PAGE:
Earlier this month, the Georgia Supreme Court issued a written opinion in a Georgia premises liability case that was brought by a woman who was seriously injured when a tree that had previously sustained major damage fell on her while a maintenance worker was attempted to safely lower the tree to the ground. The case presented several interesting questions regarding the defendant’s motion for summary judgment. Ultimately, the court affirmed a lower court ruling that permitted the plaintiff’s case to proceed toward trial.
The Facts of the Case
The plaintiff was a tenant at an apartment complex owned and operated by the defendants. During a particularly nasty storm, a tree on an adjacent piece of property sustained major wind damage and toppled over, landing partially on top of the apartment building. The plaintiff was concerned about the danger the tree posed and contacted the defendants, asking them to remove the tree.
After several attempts at contacting the defendants, the tree remained suspended from the apartment building. The plaintiff knew a fellow resident who occasionally worked for the defendants, performing maintenance throughout the complex when it was necessary. The plaintiff contacted the maintenance worker and arranged to have him take down the tree.
The plaintiff took the maintenance worker to where the tree was suspended from the building, and the maintenance worker agreed to remove the tree. The worker threw a rope over the tree and began to pull. At the same time, the plaintiff decided to go warn the resident in the immediately adjacent apartment. Unfortunately, the maintenance worker pulled the tree down right as the plaintiff was walking underneath, and the tree fell on top of the plaintiff, resulting in serious injuries.
The plaintiff sued the defendants, claiming that they were negligent in maintaining the common area of the apartment complex. The defendants moved for summary judgment, arguing that they could not be held liable for the plaintiff’s injuries as a matter of law and making the following arguments:
- That the defendants did not have knowledge of the fallen tree, and given the circumstances, there was no reason they should have obtained such knowledge;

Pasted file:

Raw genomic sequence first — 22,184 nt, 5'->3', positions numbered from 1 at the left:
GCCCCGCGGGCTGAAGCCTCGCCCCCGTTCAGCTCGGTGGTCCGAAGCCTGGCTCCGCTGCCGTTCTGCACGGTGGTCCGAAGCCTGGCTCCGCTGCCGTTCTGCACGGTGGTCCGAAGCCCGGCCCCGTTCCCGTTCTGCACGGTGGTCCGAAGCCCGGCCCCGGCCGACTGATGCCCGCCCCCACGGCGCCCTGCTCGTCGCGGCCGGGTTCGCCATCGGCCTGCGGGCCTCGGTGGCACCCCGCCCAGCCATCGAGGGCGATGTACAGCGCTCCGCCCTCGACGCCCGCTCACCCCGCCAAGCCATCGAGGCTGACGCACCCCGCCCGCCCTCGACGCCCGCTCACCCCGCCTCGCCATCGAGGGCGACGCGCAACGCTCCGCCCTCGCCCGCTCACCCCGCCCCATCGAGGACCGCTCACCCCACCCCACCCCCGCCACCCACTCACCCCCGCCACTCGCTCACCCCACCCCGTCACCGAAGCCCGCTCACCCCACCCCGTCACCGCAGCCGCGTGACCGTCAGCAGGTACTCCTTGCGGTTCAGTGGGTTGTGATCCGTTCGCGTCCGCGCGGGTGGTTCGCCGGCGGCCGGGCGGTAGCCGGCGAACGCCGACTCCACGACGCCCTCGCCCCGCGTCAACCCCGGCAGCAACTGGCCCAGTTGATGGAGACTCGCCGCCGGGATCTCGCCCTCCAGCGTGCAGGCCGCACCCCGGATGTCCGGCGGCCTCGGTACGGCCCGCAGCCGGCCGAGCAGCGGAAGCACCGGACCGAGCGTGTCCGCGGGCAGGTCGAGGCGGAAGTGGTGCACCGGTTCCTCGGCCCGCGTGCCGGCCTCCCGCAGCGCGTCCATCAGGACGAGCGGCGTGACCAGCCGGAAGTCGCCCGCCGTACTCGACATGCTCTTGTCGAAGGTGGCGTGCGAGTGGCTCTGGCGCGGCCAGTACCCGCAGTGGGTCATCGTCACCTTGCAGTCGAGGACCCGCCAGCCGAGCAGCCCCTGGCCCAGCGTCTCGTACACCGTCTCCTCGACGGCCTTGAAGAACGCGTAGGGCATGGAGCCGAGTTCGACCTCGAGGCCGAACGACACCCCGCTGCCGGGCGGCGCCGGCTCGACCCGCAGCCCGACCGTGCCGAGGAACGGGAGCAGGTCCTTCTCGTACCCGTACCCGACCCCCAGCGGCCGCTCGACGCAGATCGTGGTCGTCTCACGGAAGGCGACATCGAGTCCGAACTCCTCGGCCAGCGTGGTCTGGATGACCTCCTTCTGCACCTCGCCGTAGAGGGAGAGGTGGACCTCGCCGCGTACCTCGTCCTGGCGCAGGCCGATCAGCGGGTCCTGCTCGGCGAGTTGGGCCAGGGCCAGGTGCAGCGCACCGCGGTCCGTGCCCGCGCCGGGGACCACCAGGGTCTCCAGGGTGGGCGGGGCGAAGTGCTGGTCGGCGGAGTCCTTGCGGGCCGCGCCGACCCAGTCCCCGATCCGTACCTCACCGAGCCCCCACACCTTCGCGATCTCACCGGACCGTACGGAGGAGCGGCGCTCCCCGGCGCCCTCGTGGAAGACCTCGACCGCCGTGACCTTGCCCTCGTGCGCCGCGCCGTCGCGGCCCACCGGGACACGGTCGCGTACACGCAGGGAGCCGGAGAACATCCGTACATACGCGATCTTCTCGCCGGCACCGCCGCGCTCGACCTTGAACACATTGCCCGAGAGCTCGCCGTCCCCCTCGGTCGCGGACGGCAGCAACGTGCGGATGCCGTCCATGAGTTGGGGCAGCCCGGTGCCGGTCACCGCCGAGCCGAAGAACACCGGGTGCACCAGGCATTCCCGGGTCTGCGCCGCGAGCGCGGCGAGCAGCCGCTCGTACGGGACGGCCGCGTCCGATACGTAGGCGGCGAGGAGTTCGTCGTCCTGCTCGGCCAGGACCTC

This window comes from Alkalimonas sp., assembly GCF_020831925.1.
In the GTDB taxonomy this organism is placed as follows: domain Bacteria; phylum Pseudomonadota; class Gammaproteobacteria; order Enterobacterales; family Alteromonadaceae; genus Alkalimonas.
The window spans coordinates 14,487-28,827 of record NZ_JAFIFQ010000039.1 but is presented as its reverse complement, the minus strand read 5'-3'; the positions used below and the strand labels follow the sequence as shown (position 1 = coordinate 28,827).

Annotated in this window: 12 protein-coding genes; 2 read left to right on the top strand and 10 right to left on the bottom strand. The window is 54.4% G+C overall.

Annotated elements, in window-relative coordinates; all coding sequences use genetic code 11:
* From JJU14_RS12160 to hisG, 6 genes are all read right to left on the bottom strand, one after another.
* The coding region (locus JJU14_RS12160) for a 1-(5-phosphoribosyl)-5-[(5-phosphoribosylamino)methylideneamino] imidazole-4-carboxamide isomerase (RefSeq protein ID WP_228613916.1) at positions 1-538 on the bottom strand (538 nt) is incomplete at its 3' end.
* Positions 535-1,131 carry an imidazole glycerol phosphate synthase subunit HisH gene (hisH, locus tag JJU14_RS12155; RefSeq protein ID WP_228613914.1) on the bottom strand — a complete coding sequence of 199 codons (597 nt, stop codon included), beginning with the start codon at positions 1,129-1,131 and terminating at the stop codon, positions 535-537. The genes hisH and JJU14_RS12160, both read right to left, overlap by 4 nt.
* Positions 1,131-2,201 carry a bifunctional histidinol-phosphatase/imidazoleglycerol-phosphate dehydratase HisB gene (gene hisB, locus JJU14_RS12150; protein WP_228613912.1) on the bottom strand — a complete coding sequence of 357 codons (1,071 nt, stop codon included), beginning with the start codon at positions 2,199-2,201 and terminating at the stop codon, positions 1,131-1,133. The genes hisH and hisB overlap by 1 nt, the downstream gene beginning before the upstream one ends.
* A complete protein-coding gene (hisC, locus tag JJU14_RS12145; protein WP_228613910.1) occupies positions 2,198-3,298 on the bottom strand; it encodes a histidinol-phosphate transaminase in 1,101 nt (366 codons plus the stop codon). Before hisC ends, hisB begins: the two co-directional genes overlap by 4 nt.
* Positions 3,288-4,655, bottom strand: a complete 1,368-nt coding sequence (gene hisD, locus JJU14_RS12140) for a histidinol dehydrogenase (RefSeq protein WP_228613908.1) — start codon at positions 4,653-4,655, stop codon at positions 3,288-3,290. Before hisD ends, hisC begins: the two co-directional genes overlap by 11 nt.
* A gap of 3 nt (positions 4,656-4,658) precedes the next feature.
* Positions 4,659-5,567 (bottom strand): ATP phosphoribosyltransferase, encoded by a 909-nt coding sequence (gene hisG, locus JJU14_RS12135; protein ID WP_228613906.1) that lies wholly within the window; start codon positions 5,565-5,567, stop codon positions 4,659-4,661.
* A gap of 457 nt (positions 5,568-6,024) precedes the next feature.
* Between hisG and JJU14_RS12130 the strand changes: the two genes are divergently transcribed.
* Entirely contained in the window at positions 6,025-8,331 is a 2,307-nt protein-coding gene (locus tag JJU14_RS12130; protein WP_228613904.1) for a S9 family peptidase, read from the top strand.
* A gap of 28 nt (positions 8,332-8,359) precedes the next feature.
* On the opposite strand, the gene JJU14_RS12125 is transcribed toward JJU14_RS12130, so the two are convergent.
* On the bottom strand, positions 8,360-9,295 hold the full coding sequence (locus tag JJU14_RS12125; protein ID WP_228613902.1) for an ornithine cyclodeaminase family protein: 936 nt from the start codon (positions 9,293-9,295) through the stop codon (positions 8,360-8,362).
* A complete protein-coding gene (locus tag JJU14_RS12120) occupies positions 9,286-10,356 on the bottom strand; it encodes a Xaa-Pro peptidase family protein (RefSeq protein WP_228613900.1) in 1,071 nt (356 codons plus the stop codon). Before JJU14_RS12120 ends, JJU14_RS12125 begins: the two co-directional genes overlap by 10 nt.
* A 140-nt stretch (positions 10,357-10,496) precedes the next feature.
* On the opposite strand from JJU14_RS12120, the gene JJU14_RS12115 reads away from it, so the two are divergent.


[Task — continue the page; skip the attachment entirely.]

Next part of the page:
- That the maintenance worker was not working as an employee of the defendants at the time, and the plaintiff’s injuries resulted from his negligence; and
- That the plaintiff was in the best position to avoid harm because she had greater knowledge of the hazard than the defendants did.
Ultimately, the court rejected each of the defendants’ arguments, determining that a material question of fact existed regarding each claim. Since material questions of fact remained unanswered, the case was not appropriate for summary judgment dismissal. As a result, the plaintiff’s case will proceed toward trial or settlement negotiations.
Have You Been Injured in a Georgia Accident on Property?
If you or a loved one has recently been injured on the property of another party, you may be entitled to monetary compensation through a Georgia premises liability lawsuit. The skilled Georgia personal injury attorneys at McAleer Law have an extensive knowledge of personal injury law and experience bringing all types of personal injury cases across the state. To learn more, and to schedule a free consultation with a dedicated premises liability attorney, call 404-622-5337.
See More Posts:
Georgia Court Permits Plaintiffs to Add Defendant and Amend Expert Affidavit Beyond Statute of Limitations, Georgia Injury Attorney Blog, September 25, 2017.
Court Excludes Key Witness at Trial Due to Plaintiff’s Failure to Identify Witness Before Trial, Georgia Injury Attorney Blog, September 27, 2017.